The government’s budget promise to spend more on the NHS will actually result in our area getting less than originally thought, according to the local governing body.
Members of the Lincolnshire East Clinical Commissioning Group, which organises the delivery of NHS services in the Skegness area, were told at January’s meeting that they would not be receiving any of the additional funding announced in the Autumn statement.
The CCG will receive £316,472,000 this year to pay for healthcare services for a registered population of 249,877 people.
This is up by 2.2 per cent from 2014/15, which saw it get £309,657,000 for 246,646 registered patients.
However, it is £21,000 less than the ‘indicative allocation’ announced in December 2013.
The group was told that the fall in expected funding is to move them closer to their target. The CCG was over-funded last year according to Government statistics.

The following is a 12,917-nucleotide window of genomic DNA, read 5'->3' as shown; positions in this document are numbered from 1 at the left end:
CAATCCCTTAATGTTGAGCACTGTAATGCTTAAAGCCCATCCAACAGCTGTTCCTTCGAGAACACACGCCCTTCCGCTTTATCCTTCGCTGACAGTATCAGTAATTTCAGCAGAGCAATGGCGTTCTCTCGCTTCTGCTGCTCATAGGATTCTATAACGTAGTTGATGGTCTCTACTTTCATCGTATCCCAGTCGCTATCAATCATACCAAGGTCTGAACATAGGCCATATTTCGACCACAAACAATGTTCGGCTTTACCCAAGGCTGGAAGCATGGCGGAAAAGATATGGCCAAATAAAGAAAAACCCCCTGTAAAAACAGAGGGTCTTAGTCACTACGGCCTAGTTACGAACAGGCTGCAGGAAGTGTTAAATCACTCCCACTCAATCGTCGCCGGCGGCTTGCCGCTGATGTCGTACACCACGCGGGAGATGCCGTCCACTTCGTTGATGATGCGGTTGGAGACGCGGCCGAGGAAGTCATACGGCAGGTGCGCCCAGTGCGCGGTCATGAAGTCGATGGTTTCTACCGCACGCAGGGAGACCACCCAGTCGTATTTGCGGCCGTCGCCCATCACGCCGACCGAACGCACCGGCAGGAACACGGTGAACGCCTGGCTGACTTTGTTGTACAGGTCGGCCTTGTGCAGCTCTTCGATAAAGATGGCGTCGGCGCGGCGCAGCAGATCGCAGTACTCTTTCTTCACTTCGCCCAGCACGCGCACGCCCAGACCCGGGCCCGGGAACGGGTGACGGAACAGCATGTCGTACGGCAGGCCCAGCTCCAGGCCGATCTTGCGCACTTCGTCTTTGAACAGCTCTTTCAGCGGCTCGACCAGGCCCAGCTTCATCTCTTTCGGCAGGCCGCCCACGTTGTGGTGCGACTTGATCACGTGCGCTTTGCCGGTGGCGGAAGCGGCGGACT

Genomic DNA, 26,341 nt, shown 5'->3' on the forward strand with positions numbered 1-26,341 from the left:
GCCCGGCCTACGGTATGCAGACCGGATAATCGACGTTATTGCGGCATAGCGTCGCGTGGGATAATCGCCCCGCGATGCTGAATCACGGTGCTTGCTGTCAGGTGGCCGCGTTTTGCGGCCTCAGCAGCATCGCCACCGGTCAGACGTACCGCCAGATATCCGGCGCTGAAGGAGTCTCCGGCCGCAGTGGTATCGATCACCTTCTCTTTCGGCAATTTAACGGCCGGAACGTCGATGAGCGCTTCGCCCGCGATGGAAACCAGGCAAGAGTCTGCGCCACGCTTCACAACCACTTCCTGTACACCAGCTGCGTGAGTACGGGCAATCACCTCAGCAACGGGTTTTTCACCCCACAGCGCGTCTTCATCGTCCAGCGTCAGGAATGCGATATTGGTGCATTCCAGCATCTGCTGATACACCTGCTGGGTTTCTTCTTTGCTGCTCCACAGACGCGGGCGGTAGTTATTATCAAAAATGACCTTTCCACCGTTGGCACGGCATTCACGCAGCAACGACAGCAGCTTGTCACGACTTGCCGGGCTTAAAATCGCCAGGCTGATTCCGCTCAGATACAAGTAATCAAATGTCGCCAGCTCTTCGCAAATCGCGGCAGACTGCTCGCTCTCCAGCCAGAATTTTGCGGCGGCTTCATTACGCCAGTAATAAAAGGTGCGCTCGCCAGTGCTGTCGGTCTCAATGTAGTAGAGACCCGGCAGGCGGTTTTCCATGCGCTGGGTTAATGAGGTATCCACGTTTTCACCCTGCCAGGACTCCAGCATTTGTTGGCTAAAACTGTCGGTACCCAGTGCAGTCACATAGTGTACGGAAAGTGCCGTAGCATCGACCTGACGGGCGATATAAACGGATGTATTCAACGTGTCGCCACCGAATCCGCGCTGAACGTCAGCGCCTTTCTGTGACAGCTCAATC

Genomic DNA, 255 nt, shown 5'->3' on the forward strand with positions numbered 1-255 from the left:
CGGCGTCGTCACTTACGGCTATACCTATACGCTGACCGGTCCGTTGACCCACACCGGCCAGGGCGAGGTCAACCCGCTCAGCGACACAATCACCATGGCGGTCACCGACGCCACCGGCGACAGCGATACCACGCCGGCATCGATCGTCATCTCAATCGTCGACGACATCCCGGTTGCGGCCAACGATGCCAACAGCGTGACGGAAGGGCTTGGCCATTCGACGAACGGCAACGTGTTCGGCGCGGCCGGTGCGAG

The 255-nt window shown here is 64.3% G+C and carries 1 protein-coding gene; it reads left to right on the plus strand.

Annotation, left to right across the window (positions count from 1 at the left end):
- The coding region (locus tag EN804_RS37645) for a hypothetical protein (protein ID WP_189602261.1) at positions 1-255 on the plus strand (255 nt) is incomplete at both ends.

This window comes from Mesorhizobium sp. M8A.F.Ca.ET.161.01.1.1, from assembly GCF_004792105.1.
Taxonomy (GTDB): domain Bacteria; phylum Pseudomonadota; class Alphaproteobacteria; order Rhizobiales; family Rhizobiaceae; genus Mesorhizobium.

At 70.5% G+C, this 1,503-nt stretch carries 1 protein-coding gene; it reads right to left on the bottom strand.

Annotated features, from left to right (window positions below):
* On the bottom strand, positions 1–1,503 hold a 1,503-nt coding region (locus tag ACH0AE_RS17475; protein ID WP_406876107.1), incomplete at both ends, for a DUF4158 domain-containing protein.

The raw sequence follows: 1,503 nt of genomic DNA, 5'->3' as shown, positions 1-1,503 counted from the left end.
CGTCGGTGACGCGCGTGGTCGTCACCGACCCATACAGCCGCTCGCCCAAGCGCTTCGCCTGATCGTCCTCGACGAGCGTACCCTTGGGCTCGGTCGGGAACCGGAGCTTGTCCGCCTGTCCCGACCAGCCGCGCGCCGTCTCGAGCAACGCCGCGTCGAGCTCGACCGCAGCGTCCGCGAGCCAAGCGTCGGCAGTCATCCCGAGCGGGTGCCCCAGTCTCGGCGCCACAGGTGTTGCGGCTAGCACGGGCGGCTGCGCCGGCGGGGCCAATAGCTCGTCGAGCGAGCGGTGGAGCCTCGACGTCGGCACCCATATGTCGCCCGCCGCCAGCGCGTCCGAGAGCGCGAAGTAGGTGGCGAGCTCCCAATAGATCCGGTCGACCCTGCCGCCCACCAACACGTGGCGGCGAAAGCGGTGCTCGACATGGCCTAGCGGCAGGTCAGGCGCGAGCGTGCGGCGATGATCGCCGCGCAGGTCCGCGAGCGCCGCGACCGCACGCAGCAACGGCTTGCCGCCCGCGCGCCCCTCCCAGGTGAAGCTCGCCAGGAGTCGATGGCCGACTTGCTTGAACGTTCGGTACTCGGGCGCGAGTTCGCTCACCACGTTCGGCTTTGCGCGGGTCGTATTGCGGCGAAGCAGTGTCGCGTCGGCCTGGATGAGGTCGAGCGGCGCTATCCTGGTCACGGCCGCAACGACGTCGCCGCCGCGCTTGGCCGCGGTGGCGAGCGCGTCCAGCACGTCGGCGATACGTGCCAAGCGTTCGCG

The new lower funding figure will mean we get £1,267 per head, still 0.96 per cent above target as opposed to 2.96 higher last year.
CCG member Stephen Baird said: “It’s a bit disappointing and not quite the way it was represented.”
He said the formula ‘smacked of being unfair’ and failed to consider some issues, including the number elderly people with high rates of disease.
Chairman Brynnen Massey said it was hard to believe the area was ‘overfunded’ with member Andrew Rix saying the area was underfunded 10 years ago and he did not see how it had changed.
Brenda Owen, also of the CCG, said it was still not ‘absolutely clear’ what number of people use our services.
She said: “I just want to flag it up because it could be that it isn’t taken into account and nothing seems to be happening to rectify it.”
She was told MPs were aware of the situation but added: “They have been well aware for years now.
“Nothing seems to be done about it.”
Sandra Wiliamson the group’s finance officer said last year the group received two years allocation and it was deemed that in the new allocation, they were over target.
She said it was decided that the group received less investment to bring them closer to target and that although originally the plan was to carry this out over several years, NHS England had done it in one.